• Make sure your child knows your mobile/home telephone number and address and consider giving them a phone card for emergencies.
  • Have a good routine for the morning and evening to give your child a familiar structure. Make a visual day planner/checklist.
  • Keep a regular supply of change for dinner money and the bus and remember to give your child the correct amount each day.
  • Give your child a purse/wallet/key ring that can clip safely to their trousers/school bag so that it does not get lost or fall out.
  • Check your child’s homework diary and schoolbag each evening and make sure that you see all letters that come home from school.
  • Make sure that your child has the correct equipment for school such as the necessary ingredients for food technology.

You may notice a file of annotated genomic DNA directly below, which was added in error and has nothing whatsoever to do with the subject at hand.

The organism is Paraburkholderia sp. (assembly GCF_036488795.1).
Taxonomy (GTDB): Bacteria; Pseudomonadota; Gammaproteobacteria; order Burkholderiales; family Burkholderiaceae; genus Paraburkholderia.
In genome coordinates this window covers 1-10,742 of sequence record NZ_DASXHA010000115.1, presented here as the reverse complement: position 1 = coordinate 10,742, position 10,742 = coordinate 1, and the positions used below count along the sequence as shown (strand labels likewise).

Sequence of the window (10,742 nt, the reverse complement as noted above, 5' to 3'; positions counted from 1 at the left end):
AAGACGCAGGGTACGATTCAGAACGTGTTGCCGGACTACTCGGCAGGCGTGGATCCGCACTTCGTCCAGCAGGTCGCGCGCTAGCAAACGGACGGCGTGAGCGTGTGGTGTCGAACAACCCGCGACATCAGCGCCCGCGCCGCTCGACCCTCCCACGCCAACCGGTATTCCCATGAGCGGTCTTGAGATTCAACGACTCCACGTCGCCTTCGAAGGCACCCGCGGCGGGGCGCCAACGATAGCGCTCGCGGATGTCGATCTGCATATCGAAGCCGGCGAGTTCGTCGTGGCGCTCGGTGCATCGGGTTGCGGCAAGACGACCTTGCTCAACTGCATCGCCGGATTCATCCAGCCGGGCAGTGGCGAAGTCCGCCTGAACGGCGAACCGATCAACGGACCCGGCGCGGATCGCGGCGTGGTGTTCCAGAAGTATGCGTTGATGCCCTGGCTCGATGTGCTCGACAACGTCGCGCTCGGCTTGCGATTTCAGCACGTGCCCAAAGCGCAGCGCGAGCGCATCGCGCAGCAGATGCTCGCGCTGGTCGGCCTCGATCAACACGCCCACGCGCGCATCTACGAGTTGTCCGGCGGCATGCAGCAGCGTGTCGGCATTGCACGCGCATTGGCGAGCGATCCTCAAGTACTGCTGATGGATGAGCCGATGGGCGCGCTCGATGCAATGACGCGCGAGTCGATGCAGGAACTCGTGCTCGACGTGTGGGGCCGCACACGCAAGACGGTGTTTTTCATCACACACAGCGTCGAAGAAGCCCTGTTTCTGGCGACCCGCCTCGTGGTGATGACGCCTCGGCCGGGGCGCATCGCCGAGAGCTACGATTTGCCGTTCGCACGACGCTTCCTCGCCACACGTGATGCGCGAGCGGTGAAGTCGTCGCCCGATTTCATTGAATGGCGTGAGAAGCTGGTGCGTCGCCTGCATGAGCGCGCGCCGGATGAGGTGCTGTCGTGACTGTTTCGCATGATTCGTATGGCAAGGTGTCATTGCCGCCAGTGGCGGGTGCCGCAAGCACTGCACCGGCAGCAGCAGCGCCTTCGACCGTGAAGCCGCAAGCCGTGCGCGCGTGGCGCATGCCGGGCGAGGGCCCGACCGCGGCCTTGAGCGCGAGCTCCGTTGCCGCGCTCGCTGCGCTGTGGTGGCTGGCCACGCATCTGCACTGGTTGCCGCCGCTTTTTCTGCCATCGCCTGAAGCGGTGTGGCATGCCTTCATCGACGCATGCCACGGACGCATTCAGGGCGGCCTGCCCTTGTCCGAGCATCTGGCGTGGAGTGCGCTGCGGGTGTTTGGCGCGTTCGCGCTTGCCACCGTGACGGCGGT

• Colour code your child’s timetable to correspond with their exercise books and laminate. Display a copy of the timetable on the fridge and in the child’s bedroom for everyone to see.
  • Use different colour-zipped sleeves to keep all loose stationery and handouts for each subject.
  • Make homework part of your child’s routine and to help with organization, construct a visual planner/timetable. Clear a space somewhere for them to work quietly at home, preferably away from the TV, computer and other distractions. Make sure that they label their homework and write the date, title and their name on it if it is on a loose sheet.

To think about for secondary school

Here are some tips covering the main areas of secondary school life.

Travelling to school by bus

If travelling independently, your child needs to know:

  • Where to wait for the bus.
  • Using the bus pass or having the correct money.
  • the times of the bus.
  • Allowing enough time to reach the bus stop.
  • Who to go to with problems.
  • What to do if the bus doesn’t arrive.
  • Where to get off on the way home.